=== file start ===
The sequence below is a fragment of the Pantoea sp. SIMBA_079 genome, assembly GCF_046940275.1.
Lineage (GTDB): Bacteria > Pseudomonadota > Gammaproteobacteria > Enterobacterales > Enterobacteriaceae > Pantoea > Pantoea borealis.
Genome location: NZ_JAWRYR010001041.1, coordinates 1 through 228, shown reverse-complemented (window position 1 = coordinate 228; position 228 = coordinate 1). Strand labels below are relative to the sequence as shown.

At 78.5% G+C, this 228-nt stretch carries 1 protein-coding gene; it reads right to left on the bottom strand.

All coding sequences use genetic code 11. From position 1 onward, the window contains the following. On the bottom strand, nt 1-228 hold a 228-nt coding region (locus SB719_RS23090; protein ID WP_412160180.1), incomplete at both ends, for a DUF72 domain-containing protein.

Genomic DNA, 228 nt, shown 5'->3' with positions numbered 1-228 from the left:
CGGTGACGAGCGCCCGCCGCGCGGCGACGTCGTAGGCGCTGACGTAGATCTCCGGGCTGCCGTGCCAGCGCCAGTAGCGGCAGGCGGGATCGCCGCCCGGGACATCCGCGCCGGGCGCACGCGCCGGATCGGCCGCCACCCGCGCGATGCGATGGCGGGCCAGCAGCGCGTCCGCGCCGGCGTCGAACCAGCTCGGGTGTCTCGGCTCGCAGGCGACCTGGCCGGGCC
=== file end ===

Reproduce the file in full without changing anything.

The sequence below is a fragment of the Pantoea sp. SIMBA_079 genome, assembly GCF_046940275.1.
Lineage (GTDB): Bacteria > Pseudomonadota > Gammaproteobacteria > Enterobacterales > Enterobacteriaceae > Pantoea > Pantoea borealis.
Genome location: NZ_JAWRYR010001041.1, coordinates 1 through 228, shown reverse-complemented (window position 1 = coordinate 228; position 228 = coordinate 1). Strand labels below are relative to the sequence as shown.

At 78.5% G+C, this 228-nt stretch carries 1 protein-coding gene; it reads right to left on the bottom strand.

All coding sequences use genetic code 11. From position 1 onward, the window contains the following. On the bottom strand, nt 1-228 hold a 228-nt coding region (locus SB719_RS23090; protein ID WP_412160180.1), incomplete at both ends, for a DUF72 domain-containing protein.

Genomic DNA, 228 nt, shown 5'->3' with positions numbered 1-228 from the left:
CGGTGACGAGCGCCCGCCGCGCGGCGACGTCGTAGGCGCTGACGTAGATCTCCGGGCTGCCGTGCCAGCGCCAGTAGCGGCAGGCGGGATCGCCGCCCGGGACATCCGCGCCGGGCGCACGCGCCGGATCGGCCGCCACCCGCGCGATGCGATGGCGGGCCAGCAGCGCGTCCGCGCCGGCGTCGAACCAGCTCGGGTGTCTCGGCTCGCAGGCGACCTGGCCGGGCC